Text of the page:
The study of a dead organ gives its mechanical construction. A study of the construction of organs, their location, their connection with each other, gives a mechanical understanding of the functions of the body. When this is known, we are ready to observe the functions of these organs, and the functions of the union of organsthe body.
The student of mechanics and physics can readily see what an organ or community of organs will do when the energy is turned on--when animated by life.
Those who are thoroughly scientific can take hold of a heart or other organ and tell about its attributes. Why? Because one who is thoroughly master of mechanics can tell what a piece of mechanism is for.
The study of the dead body is a study in mechanics--physics. In no sense is it a study of medicine, using the word "medicine" to signify an understanding of the cause of disease.
The study of physiology is the study of the mechanics of the organ or organs and the body in life. This study is chemical: analyzing the waste products--the secretions and excretions--and the amount of organic and systemic work done under the use of different foods; the action of elements and the action of every environmental influence on the body.
All of this study is mechanical, hence can be measured by the hard and fast lines of science. It must be said that a thorough study along these lines gives a scientific knowledge of the body, its structure and functions, so far as the mere human machine is concerned; but this study is only half of the knowledge required to fully understand the human animal.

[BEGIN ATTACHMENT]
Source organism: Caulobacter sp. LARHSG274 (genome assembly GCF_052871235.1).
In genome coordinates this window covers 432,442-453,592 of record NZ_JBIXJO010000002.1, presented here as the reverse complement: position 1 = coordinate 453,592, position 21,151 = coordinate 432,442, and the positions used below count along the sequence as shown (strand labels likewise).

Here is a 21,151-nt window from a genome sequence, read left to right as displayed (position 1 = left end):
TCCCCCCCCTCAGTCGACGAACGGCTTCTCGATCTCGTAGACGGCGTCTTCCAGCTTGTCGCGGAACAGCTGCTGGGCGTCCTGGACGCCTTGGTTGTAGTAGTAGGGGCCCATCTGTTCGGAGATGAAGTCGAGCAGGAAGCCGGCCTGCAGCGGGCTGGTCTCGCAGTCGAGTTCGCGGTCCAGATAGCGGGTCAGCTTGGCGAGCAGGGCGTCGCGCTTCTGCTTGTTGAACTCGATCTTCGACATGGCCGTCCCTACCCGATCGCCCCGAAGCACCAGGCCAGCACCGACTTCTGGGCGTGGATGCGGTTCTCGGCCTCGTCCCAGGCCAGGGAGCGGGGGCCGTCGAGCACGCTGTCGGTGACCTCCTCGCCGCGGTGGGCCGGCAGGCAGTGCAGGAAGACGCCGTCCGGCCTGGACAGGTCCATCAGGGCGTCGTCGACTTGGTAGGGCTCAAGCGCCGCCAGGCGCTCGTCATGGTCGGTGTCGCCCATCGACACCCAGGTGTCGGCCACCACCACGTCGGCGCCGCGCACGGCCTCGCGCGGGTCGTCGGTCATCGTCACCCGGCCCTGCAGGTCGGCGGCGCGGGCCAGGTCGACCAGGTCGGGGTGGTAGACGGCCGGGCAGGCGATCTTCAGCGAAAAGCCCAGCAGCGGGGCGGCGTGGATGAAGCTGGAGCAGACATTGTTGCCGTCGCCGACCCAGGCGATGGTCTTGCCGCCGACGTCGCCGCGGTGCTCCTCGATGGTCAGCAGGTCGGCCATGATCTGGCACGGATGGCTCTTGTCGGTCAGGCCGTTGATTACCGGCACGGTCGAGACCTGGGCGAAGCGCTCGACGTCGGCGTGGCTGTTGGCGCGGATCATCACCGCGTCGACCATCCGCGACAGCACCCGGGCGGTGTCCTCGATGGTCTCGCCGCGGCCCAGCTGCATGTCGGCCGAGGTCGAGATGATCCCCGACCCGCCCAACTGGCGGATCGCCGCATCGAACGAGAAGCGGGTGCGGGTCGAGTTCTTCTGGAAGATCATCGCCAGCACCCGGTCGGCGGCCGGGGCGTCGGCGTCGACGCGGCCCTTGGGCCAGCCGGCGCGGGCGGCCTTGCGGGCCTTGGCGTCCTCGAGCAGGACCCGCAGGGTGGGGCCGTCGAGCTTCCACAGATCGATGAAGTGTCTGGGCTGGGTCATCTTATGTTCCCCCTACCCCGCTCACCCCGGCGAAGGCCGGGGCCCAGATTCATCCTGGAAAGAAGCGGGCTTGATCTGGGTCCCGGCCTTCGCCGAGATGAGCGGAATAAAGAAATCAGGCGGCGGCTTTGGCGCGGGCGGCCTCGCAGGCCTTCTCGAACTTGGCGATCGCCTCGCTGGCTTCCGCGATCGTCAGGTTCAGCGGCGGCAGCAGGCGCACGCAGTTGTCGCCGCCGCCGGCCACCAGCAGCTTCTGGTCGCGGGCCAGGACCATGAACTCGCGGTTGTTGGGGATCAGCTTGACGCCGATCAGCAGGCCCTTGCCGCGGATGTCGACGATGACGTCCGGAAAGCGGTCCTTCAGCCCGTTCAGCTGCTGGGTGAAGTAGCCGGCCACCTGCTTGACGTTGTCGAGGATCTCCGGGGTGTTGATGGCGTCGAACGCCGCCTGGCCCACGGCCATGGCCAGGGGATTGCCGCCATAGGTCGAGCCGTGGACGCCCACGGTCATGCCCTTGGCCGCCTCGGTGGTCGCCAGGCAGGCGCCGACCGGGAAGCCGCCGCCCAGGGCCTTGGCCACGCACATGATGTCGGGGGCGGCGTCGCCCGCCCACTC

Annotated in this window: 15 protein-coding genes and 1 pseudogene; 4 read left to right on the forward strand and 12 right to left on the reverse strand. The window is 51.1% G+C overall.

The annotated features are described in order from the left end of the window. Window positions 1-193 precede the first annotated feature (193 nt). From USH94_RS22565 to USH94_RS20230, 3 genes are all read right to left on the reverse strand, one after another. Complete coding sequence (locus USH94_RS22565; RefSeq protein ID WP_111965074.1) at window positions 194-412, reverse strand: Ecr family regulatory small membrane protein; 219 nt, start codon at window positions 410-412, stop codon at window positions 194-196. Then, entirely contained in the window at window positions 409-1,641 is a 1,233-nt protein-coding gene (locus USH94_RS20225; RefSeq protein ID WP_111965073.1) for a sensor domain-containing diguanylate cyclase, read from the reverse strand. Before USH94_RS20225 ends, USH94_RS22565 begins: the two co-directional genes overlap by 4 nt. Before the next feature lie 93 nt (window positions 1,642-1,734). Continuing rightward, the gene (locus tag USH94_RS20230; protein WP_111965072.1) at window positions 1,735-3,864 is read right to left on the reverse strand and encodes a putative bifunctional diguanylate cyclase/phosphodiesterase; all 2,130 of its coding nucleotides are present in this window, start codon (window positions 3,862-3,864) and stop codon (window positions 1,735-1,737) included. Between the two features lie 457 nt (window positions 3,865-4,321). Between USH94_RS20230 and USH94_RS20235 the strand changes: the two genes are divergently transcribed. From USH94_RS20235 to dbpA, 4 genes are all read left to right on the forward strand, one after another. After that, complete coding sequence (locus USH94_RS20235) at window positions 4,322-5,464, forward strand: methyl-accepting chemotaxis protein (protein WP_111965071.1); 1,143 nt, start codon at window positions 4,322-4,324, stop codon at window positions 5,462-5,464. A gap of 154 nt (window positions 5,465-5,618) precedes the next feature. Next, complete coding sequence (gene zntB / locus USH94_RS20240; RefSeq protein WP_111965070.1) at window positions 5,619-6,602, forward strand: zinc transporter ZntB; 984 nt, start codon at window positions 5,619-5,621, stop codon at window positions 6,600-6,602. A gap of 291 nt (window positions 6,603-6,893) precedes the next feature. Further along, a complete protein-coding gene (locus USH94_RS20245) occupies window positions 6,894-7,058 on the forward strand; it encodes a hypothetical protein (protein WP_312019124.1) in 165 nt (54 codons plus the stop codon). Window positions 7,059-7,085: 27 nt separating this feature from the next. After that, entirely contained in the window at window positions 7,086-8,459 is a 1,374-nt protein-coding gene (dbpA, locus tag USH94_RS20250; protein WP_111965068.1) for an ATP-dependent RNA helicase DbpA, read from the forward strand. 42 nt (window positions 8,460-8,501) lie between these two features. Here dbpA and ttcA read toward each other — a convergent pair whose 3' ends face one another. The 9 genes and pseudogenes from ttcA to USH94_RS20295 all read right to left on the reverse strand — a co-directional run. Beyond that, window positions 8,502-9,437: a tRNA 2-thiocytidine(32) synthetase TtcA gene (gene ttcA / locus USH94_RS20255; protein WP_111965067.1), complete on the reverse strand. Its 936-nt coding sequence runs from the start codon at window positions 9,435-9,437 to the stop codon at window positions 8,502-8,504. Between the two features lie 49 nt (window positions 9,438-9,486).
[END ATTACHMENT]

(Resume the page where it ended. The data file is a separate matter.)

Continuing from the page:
Man's body has sensation and mind, and every tittle of the body is supplied with nerves that control the mechanism of every tittle or cell. Whether the work of the cell is done well or poorly depends entirely on the energy imparted by the nerves.
The amount of energy depends upon the health of the mind and nervous system. If the mental state is not favorable--if its influence is for overstimulation or depression--all cells are overstimulated or depressed. If the food or drink causes overstimulation or depression, the cell-life and its work are perverted. These influences cannot be weighed or measured, for they vary; they come and go with the thousands of influences to which man is subjected in his daily life.
There are glands in the body, the secretions of which cannot be analyzed; for they pass into the blood without being deposited in a receptacle. But, as man is a digestive apparatus, it is safe to predict that all secretions that are not lubricants are auxiliary to the enzymes, or they are enzymes.
In the body there are developed elements which are protective--which give the body power to resist unfavorable outside influences.
The only knowledge that can be gained of these autogenerated elements is gained by observing the body when these glands are diseased or removed, and when they are natural.